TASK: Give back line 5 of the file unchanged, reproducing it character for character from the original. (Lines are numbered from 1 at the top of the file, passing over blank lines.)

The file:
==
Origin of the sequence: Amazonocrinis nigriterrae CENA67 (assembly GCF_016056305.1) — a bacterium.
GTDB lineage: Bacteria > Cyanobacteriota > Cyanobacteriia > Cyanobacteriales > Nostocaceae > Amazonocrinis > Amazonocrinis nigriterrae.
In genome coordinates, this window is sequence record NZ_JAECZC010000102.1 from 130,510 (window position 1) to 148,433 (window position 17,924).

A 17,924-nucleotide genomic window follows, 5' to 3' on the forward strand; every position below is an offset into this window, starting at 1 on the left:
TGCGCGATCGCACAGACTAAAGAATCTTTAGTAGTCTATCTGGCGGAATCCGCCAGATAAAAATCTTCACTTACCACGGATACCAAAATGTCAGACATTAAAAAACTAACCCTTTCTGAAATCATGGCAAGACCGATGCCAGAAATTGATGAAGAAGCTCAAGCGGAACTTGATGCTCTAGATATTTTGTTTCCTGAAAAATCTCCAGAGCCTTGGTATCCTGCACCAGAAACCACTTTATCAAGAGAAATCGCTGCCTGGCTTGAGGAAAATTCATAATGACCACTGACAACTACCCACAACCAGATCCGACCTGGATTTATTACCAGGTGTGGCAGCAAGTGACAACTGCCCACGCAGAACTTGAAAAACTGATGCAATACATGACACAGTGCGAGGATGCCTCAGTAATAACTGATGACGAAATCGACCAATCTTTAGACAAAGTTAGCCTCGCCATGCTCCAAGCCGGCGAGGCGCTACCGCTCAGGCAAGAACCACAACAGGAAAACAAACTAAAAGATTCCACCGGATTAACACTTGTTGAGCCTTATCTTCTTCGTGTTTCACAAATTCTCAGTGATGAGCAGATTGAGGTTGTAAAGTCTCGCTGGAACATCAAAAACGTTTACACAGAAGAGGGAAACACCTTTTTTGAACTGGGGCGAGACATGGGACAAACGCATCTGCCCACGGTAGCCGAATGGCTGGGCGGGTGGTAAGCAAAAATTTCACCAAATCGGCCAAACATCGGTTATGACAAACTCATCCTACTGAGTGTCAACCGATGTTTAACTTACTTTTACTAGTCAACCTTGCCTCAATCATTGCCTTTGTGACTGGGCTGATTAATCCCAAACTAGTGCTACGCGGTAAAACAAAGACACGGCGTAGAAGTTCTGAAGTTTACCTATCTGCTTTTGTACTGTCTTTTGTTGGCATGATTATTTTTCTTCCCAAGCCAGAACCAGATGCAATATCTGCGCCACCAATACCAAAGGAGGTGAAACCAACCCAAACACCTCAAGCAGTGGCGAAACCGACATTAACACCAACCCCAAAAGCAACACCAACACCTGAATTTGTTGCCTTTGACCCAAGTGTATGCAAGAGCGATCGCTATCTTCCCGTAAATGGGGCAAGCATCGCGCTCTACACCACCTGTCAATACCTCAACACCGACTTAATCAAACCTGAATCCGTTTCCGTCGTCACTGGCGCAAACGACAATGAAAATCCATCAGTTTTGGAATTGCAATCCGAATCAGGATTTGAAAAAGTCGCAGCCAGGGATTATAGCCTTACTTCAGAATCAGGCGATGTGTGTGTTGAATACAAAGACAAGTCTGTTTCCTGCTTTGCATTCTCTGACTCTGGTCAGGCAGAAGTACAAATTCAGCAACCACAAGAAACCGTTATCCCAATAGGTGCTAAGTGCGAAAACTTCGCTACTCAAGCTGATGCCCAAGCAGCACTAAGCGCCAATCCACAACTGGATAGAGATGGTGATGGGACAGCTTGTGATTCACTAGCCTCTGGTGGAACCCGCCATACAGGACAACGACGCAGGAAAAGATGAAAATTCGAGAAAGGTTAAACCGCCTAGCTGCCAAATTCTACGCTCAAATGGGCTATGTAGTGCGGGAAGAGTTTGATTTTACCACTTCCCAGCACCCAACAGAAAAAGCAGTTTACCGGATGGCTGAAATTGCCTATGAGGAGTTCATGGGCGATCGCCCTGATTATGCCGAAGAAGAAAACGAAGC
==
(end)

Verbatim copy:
TGCGCGATCGCACAGACTAAAGAATCTTTAGTAGTCTATCTGGCGGAATCCGCCAGATAAAAATCTTCACTTACCACGGATACCAAAATGTCAGACATTAAAAAACTAACCCTTTCTGAAATCATGGCAAGACCGATGCCAGAAATTGATGAAGAAGCTCAAGCGGAACTTGATGCTCTAGATATTTTGTTTCCTGAAAAATCTCCAGAGCCTTGGTATCCTGCACCAGAAACCACTTTATCAAGAGAAATCGCTGCCTGGCTTGAGGAAAATTCATAATGACCACTGACAACTACCCACAACCAGATCCGACCTGGATTTATTACCAGGTGTGGCAGCAAGTGACAACTGCCCACGCAGAACTTGAAAAACTGATGCAATACATGACACAGTGCGAGGATGCCTCAGTAATAACTGATGACGAAATCGACCAATCTTTAGACAAAGTTAGCCTCGCCATGCTCCAAGCCGGCGAGGCGCTACCGCTCAGGCAAGAACCACAACAGGAAAACAAACTAAAAGATTCCACCGGATTAACACTTGTTGAGCCTTATCTTCTTCGTGTTTCACAAATTCTCAGTGATGAGCAGATTGAGGTTGTAAAGTCTCGCTGGAACATCAAAAACGTTTACACAGAAGAGGGAAACACCTTTTTTGAACTGGGGCGAGACATGGGACAAACGCATCTGCCCACGGTAGCCGAATGGCTGGGCGGGTGGTAAGCAAAAATTTCACCAAATCGGCCAAACATCGGTTATGACAAACTCATCCTACTGAGTGTCAACCGATGTTTAACTTACTTTTACTAGTCAACCTTGCCTCAATCATTGCCTTTGTGACTGGGCTGATTAATCCCAAACTAGTGCTACGCGGTAAAACAAAGACACGGCGTAGAAGTTCTGAAGTTTACCTATCTGCTTTTGTACTGTCTTTTGTTGGCATGATTATTTTTCTTCCCAAGCCAGAACCAGATGCAATATCTGCGCCACCAATACCAAAGGAGGTGAAACCAACCCAAACACCTCAAGCAGTGGCGAAACCGACATTAACACCAACCCCAAAAGCAACACCAACACCTGAATTTGTTGCCTTTGACCCAAGTGTATGCAAGAGCGATCGCTATCTTCCCGTAAATGGGGCAAGCATCGCGCTCTACACCACCTGTCAATACCTCAACACCGACTTAATCAAACCTGAATCCGTTTCCGTCGTCACTGGCGCAAACGACAATGAAAATCCATCAGTTTTGGAATTGCAATCCGAATCAGGATTTGAAAAAGTCGCAGCCAGGGATTATAGCCTTACTTCAGAATCAGGCGATGTGTGTGTTGAATACAAAGACAAGTCTGTTTCCTGCTTTGCATTCTCTGACTCTGGTCAGGCAGAAGTACAAATTCAGCAACCACAAGAAACCGTTATCCCAATAGGTGCTAAGTGCGAAAACTTCGCTACTCAAGCTGATGCCCAAGCAGCACTAAGCGCCAATCCACAACTGGATAGAGATGGTGATGGGACAGCTTGTGATTCACTAGCCTCTGGTGGAACCCGCCATACAGGACAACGACGCAGGAAAAGATGAAAATTCGAGAAAGGTTAAACCGCCTAGCTGCCAAATTCTACGCTCAAATGGGCTATGTAGTGCGGGAAGAGTTTGATTTTACCACTTCCCAGCACCCAACAGAAAAAGCAGTTTACCGGATGGCTGAAATTGCCTATGAGGAGTTCATGGGCGATCGCCCTGATTATGCCGAAGAAGAAAACGAAGC